For a few hours, at least, Sophie could pretend that this gentleman could be her gentleman, and that from this moment on, her life would be changed forever.

It was nothing but a dream, but it had been so terribly long since she’d let herself dream.

Banishing all caution, she allowed him to lead her out of the ballroom. He walked quickly, even as he wove through the pulsing crowd, and she found herself laughing as she tripped along after him.

“Why is it,” he said, halting for a moment when they reached the hall outside the ballroom, “that you always seem to be laughing at me?”

She laughed again; she couldn’t help it. “I’m happy,” she said with a helpless shrug. “I’m just so happy to be here.”

“And why is that? A ball such as this must be routine for one such as yourself.”

Sophie grinned. If he thought she was a member of the ton, an alumna of dozens of balls and parties, then she must be playing her role to perfection.

He touched the corner of her mouth. “You keep smiling,” he murmured.

“I like to smile.”

His hand found her waist, and he pulled her toward him. The distance between their bodies remained respectable, but the increasing nearness robbed her of breath.

“I like to watch you smile,” he said. His words were low and seductive, but there was something oddly hoarse about his voice, and Sophie could almost let herself believe that he really meant it, that she wasn’t merely that evening’s conquest.

But before she could respond, an accusing voice from down the hall suddenly called out, “There you are!”

Sophie’s stomach lurched well into her throat. She’d been found out. She’d be thrown into the street, and tomorrow probably into jail for stealing Araminta’s shoes, and—

And the man who’d called out had reached her side and was saying to her mysterious gentleman, “Mother has been looking all over for you. You weaseled out of your dance with Penelope, and I had to take your place.”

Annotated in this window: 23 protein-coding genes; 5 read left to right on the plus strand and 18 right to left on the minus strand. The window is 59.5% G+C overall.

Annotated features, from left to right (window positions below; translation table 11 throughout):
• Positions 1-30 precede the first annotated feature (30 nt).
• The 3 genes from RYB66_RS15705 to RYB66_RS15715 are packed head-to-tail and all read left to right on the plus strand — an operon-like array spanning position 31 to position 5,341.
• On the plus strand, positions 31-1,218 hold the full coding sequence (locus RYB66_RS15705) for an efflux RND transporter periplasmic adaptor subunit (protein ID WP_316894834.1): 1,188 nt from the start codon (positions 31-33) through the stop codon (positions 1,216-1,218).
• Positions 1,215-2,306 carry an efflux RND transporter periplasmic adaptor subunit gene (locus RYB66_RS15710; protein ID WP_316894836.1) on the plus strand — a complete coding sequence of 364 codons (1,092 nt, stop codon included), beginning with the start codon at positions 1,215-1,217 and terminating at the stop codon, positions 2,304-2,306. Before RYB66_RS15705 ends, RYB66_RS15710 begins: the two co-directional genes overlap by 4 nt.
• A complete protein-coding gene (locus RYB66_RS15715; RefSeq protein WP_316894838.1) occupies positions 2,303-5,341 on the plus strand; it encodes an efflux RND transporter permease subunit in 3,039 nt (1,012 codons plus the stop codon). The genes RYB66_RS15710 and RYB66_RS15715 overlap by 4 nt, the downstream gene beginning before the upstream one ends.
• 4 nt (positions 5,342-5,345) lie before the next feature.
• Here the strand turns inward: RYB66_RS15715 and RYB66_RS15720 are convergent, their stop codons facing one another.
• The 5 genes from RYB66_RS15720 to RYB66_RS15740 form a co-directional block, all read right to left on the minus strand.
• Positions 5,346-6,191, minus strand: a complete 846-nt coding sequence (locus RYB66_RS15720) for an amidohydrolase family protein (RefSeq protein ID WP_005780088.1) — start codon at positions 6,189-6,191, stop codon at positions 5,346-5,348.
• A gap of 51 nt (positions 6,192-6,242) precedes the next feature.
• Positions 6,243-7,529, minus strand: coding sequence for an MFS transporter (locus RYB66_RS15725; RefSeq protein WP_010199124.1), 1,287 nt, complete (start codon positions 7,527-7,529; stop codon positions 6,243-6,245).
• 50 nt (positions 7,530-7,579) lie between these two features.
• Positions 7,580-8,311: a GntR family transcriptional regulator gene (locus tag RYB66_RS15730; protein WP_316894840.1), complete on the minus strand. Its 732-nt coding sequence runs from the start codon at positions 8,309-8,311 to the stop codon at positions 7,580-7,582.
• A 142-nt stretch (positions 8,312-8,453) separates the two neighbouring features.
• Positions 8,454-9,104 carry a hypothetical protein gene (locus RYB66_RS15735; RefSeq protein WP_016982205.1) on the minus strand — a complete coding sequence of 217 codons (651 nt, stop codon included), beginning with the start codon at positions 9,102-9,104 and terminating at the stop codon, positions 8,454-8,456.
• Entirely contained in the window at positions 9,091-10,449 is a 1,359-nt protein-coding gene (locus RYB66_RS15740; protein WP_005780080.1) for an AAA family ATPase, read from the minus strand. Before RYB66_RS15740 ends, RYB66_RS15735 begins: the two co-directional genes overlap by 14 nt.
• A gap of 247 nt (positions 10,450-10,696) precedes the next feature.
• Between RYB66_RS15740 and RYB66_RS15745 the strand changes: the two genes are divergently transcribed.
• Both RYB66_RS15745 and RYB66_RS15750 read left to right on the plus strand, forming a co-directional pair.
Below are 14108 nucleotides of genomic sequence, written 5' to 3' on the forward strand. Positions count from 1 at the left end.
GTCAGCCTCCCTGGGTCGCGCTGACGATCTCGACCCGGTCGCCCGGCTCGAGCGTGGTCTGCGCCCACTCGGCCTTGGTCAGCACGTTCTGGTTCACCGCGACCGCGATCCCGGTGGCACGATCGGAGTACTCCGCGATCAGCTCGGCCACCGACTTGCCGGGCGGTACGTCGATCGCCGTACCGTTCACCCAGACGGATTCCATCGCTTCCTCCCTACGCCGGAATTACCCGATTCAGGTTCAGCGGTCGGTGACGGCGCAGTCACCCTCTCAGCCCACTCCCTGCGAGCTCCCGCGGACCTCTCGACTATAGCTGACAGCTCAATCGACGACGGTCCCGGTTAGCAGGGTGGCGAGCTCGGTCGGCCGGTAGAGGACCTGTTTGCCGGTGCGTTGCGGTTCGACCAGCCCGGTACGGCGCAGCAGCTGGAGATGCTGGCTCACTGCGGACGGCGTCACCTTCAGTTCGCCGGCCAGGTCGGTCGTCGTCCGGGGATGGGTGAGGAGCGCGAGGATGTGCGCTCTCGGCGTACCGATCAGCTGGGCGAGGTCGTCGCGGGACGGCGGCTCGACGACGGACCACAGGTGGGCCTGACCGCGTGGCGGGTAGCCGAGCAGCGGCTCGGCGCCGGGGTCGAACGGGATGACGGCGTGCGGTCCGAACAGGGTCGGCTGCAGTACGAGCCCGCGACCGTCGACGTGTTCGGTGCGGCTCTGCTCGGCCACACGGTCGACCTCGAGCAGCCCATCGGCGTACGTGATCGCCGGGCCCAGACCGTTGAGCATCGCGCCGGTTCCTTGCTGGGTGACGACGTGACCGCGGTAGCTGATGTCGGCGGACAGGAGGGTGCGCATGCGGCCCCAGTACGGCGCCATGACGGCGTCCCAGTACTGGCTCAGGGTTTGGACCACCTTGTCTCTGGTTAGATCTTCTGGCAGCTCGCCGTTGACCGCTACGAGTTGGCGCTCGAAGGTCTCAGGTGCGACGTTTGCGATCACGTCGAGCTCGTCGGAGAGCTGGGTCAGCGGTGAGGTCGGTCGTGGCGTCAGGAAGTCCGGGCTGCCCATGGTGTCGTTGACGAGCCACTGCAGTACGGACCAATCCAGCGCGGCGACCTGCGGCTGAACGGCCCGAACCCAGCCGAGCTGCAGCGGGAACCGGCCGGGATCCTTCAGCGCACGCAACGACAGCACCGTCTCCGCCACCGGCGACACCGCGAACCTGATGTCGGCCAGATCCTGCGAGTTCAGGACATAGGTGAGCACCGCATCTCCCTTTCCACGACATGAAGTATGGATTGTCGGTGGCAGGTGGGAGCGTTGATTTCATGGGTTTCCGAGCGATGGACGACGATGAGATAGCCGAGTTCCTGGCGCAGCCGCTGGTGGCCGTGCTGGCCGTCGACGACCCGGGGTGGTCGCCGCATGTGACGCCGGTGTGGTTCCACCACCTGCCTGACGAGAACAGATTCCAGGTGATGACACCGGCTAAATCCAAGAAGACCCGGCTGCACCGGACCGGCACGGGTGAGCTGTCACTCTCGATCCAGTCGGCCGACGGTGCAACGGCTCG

“So sorry,” her gentleman murmured.

That didn’t seem to be enough of an apology for the newcomer, because he scowled mightily as he said, “If you flee the party and leave me to that pack of she-devil debutantes, I swear I shall exact revenge to my dying day.”

“A chance I’m willing to take,” her gentleman said.

“Well, I covered up for you with Penelope,” the other man grumbled. “You’re just lucky that I happened to be standing by. The poor girl’s heart looked broken when you turned away.”

Sophie’s gentleman had the grace to blush. “Some things are unavoidable, I’m afraid.”

Sophie looked from one man to the other. Even under their demi-masks, it was more than obvious that they were brothers, and she realized in a blinding flash that they must be the Bridgerton brothers, and this must be their house, and—

Oh, good Lord, had she made a total and utter fool of herself by asking him how he knew of a private terrace?

But which brother was he? Benedict. He had to be Benedict. Sophie sent a silent thank-you to Lady Whistledown, who’d once written a column completely devoted to the task of telling the Bridgerton siblings apart. Benedict, she recalled, had been singled out as the tallest.

The man who made her heart flip in triple time stood a good inch above his brother—

—who Sophie suddenly realized was looking at her quite intently.

“I see why you departed,” Colin said (for he must be Colin; he certainly wasn’t Gregory, who was only fourteen, and Anthony was married, so he wouldn’t care if Benedict fled the party and left him to fend off the debutantes by himself.) He looked at Benedict with a sly expression. “Might I request an introduction?”

Benedict raised a brow. “You can try your best, but I doubt you’ll meet with success. I haven’t learned her name yet myself.”

“You haven’t asked,” Sophie could not help pointing out.

“And would you tell me if I did?”

“I’d tell you something,” she returned.

“But not the truth.”

She shook her head. “This isn’t a night for truth.”

“My favorite kind of night,” Colin said in a jaunty voice.

“Don’t you have somewhere to be?” Benedict asked.

Colin shook his head. “I’m sure Mother would prefer that I be in the ballroom, but it’s not exactly a requirement.”

“I require it,” Benedict returned.

Sophie felt a giggle bubbling in her throat.

“Very well,” Colin sighed. “I shall take myself off.”

“Excellent,” Benedict said.

“All alone, to face the ravenous wolves . . .”

“Wolves?” Sophie queried.

“Eligible young ladies,” Colin clarified. “A pack of ravenous wolves, the lot of them. Present company excluded, of course.”

Sophie thought it best not to point out that she was not an “eligible young lady” at all.

“My mother—” Colin began.

Benedict groaned.

“—would like nothing better than to see my dear elder brother married off.” He paused and pondered his words. “Except, perhaps, to see me married off.”

“If only to get you out of the house,” Benedict said dryly.